It wasn’t that long ago the LSU men’s basketball team was being counted out of the NCAA tournament before it even played its first Southeastern Conference game.

Remember? They couldn’t rebound. They couldn’t play defense. There was even a little stretch in which they couldn’t shoot the ball.

It was an horrific basketball trifecta that brought about much angst — outside of the team’s inner circle, of course — for a season that began with high expectations.

But after compiling a 7-5 nonconference record, in a span of four nights the Tigers became the Tigers everyone — including the 13,573 fans in the Pete Maravich Assembly Center — had been yearning to see.

On Saturday, it was a convincing road win against Vanderbilt, the preseason pick to finish second in the SEC race. Tuesday night it was an 85-67 beat-down of No. 9 Kentucky, the favorite to claim the league crown for a second consecutive season.

While the Vanderbilt win was a confidence-booster, the victory over Kentucky was extra special even if the Wildcats aren’t the same team that won 38 consecutive games a year ago.

“Our guys understand the impact this game had, playing a team like Kentucky that’s done a tremendous job and has certainly carried the torch for our league,” LSU coach Johnny Jones said late Tuesday.

“For our team to have the opportunity to play like that against a team that was ranked preseason No. 1 in the country (USA Today coaches poll) and picked first in our league says a lot about the way this team has played over the last week.

“We certainly don’t take it for granted.”

They can’t. Even though the Tigers woke up Wednesday as the only 2-0 team in the SEC, there’s still much work to do — starting with a game at Florida on Saturday afternoon.

It’s the way LSU, which started SEC play with two wins for the first time since 2011, has played since a 77-71 loss against Wake Forest a week ago that’s been impressive.

Remember the team that couldn’t rebound? It outrebounded Vanderbilt and Kentucky by an 86-61 margin, beating the former on the glass by 11 and the latter by a whopping 14 rebounds even though the Wildcats had gotten 7.6 more rebounds per game than its first 13 opponents.

Defense? The Tigers held Vandy to 36.0 percent from the floor in the first half and topped that when Kentucky hit just 32.1 percent of its field-goal attempts in the first half en route to a 37-27 deficit.

“Teaching these guys and learning,” Jones said when asked about the improving defense. “These guys are trying to get better. That’s a huge part of it. I don’t think it should be overlooked that these guys have done a tremendous job of trying to buy in.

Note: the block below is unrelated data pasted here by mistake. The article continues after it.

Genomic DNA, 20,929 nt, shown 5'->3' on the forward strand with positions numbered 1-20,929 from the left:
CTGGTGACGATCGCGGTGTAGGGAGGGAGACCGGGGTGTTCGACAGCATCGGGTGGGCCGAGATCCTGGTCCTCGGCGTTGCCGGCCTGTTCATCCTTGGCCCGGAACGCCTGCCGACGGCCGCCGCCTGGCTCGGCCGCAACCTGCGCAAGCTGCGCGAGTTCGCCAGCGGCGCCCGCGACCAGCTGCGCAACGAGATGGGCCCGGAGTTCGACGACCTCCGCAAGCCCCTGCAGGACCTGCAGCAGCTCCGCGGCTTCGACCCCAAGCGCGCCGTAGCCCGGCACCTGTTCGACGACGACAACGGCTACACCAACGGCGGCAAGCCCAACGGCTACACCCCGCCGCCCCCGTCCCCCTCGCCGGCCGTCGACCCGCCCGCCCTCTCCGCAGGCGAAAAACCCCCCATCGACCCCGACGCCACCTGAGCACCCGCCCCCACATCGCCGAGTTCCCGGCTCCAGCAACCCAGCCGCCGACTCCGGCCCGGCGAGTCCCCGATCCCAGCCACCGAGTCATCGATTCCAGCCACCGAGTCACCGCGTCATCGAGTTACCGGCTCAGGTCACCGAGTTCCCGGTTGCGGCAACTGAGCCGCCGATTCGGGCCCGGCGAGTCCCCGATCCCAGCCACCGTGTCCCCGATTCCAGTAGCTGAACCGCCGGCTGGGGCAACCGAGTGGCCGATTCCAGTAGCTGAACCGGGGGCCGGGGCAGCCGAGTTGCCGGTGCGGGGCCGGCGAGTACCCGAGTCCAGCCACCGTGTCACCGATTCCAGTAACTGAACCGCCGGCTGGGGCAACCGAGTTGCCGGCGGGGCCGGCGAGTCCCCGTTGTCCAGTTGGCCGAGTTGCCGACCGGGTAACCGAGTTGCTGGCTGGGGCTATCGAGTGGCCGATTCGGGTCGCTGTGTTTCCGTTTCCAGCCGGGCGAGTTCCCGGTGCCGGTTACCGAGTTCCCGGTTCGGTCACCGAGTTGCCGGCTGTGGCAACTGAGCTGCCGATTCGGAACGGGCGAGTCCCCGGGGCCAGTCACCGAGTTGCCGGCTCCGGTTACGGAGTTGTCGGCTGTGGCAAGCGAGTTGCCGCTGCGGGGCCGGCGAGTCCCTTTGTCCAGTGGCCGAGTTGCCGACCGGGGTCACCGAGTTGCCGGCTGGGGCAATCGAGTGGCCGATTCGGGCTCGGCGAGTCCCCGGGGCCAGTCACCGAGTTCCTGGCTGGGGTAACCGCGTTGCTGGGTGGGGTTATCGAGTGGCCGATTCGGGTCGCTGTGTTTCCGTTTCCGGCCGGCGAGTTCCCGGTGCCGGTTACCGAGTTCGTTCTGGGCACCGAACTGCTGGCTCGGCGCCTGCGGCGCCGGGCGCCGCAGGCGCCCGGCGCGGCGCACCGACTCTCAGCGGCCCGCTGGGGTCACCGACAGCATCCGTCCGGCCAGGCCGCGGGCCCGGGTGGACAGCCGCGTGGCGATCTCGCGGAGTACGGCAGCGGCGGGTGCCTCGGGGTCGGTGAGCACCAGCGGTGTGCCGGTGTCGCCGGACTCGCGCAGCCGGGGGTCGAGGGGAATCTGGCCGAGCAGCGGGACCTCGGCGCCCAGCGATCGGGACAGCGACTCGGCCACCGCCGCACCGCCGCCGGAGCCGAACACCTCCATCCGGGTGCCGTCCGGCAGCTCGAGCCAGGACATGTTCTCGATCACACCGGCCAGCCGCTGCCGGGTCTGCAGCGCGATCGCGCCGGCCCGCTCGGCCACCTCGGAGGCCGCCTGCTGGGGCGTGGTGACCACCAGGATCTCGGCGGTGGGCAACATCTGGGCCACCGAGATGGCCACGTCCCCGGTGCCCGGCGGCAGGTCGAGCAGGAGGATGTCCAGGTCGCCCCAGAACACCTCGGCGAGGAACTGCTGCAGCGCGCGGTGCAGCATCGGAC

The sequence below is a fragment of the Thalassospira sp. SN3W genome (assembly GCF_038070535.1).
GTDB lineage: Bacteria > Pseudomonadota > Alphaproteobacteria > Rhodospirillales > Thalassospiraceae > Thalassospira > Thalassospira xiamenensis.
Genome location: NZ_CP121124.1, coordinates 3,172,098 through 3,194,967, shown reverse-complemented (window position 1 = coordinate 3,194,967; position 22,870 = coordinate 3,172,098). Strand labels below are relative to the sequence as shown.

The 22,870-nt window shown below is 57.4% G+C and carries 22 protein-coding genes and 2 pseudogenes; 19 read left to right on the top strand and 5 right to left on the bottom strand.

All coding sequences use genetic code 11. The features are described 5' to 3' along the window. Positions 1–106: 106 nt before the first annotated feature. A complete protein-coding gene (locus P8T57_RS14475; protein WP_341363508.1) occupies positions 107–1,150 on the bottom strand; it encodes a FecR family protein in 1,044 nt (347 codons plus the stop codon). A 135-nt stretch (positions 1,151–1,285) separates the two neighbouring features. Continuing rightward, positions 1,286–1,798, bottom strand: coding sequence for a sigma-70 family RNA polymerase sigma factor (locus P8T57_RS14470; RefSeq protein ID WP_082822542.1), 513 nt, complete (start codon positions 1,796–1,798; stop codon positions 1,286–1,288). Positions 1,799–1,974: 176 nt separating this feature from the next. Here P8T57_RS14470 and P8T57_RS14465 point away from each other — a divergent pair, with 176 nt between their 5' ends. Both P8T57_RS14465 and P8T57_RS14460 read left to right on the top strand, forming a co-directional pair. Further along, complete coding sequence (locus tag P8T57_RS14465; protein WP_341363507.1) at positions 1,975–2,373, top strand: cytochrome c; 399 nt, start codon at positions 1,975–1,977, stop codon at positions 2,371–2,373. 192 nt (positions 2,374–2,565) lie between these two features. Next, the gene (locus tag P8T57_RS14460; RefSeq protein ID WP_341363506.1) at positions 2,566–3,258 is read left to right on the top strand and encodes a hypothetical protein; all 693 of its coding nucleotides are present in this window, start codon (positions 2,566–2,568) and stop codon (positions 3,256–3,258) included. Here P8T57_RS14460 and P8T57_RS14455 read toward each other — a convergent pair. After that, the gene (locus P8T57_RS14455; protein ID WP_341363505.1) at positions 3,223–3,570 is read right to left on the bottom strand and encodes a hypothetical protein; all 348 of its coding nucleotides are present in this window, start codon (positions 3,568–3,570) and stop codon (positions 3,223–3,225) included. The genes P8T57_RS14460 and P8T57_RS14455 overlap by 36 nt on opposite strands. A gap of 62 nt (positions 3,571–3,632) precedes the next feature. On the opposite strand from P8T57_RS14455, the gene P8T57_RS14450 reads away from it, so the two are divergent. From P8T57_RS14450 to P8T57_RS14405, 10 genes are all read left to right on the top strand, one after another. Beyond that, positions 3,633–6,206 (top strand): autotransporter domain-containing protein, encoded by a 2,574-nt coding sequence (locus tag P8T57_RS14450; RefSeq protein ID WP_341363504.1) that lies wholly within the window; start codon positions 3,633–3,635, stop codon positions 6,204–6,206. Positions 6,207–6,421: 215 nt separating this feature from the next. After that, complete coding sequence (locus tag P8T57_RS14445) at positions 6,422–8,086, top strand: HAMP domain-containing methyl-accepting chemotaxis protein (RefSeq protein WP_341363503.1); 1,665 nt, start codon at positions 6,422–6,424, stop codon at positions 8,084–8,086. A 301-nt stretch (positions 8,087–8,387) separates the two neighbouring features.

“You have to believe to buy in,” he said. “They believed in what we were doing. They’ve done a tremendous job competing and playing at a high level.”

The change in course has been amazing with at least some of it stemming from what may turn out to be a season-saving meeting less than 24 hours after the Wake Forest loss.

“It’s confusing, huh?” said forward Ben Simmons, one of three players to have a double-double against Kentucky. “Really, we’ve come together as a team, just gelling. We have a goal, and everyone kind of got sick of what was happening.

“We really just laid it out and put our goals down, and everyone’s really stepped up and contributed to that. Whether it’s personal goals, everyone has to have the same goal and that’s to be the best team we can be.”

Guard Tim Quarterman, who helped hold off Kentucky’s second-half comeback with 14 of his team-high 21 points coming after the break while shutting down smooth-shooting UK guard Jamal Murray, said it’s been about sacrifice.

“Everybody’s making sacrifices for one another for a win now, no matter what,” said Quarterman, who also had 10 rebounds and seven assists. “Some people are giving up offense. We have a lot of scorers, but it’s about making the right play one play at a time.”

Like they did so many times Tuesday night.

“Good job by LSU, their players and coaching staff,” Kentucky coach John Calipari said. “What a great environment. We weren’t up for the challenge. We weren’t ready to compete at the level they competed at.”

Which is certainly a different level from where LSU was a week ago.

“The losses we took earlier helped us as a team,” Quarterman said. “It helped us get together, humbled us. Now, we’re just looking forward to the future.”

Follow Sheldon Mickles on Twitter, @MicklesAdvocate